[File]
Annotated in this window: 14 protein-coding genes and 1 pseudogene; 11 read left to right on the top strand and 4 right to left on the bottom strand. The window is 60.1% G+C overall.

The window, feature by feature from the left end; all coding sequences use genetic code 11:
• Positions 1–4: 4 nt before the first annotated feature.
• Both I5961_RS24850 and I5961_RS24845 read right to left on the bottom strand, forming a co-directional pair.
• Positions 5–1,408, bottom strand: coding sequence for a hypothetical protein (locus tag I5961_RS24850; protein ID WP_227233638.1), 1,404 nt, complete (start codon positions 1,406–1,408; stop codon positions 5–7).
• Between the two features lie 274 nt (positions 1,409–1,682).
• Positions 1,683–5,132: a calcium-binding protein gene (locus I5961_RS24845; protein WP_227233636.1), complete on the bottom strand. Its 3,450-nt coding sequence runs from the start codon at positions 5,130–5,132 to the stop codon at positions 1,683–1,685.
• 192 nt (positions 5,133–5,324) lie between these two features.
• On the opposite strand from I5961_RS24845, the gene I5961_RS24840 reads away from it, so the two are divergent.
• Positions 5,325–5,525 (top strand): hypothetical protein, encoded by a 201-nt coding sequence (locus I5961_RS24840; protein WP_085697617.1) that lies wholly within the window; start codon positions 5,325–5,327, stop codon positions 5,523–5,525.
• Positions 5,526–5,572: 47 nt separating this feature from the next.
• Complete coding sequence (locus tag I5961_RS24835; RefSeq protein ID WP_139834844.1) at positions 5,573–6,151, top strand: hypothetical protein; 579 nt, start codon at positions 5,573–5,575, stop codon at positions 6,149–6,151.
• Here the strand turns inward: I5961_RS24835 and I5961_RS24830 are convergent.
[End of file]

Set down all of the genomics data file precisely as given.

Annotated in this window: 14 protein-coding genes and 1 pseudogene; 11 read left to right on the top strand and 4 right to left on the bottom strand. The window is 60.1% G+C overall.

The window, feature by feature from the left end; all coding sequences use genetic code 11:
• Positions 1–4: 4 nt before the first annotated feature.
• Both I5961_RS24850 and I5961_RS24845 read right to left on the bottom strand, forming a co-directional pair.
• Positions 5–1,408, bottom strand: coding sequence for a hypothetical protein (locus tag I5961_RS24850; protein ID WP_227233638.1), 1,404 nt, complete (start codon positions 1,406–1,408; stop codon positions 5–7).
• Between the two features lie 274 nt (positions 1,409–1,682).
• Positions 1,683–5,132: a calcium-binding protein gene (locus I5961_RS24845; protein WP_227233636.1), complete on the bottom strand. Its 3,450-nt coding sequence runs from the start codon at positions 5,130–5,132 to the stop codon at positions 1,683–1,685.
• 192 nt (positions 5,133–5,324) lie between these two features.
• On the opposite strand from I5961_RS24845, the gene I5961_RS24840 reads away from it, so the two are divergent.
• Positions 5,325–5,525 (top strand): hypothetical protein, encoded by a 201-nt coding sequence (locus I5961_RS24840; protein WP_085697617.1) that lies wholly within the window; start codon positions 5,325–5,327, stop codon positions 5,523–5,525.
• Positions 5,526–5,572: 47 nt separating this feature from the next.
• Complete coding sequence (locus tag I5961_RS24835; RefSeq protein ID WP_139834844.1) at positions 5,573–6,151, top strand: hypothetical protein; 579 nt, start codon at positions 5,573–5,575, stop codon at positions 6,149–6,151.
• Here the strand turns inward: I5961_RS24835 and I5961_RS24830 are convergent.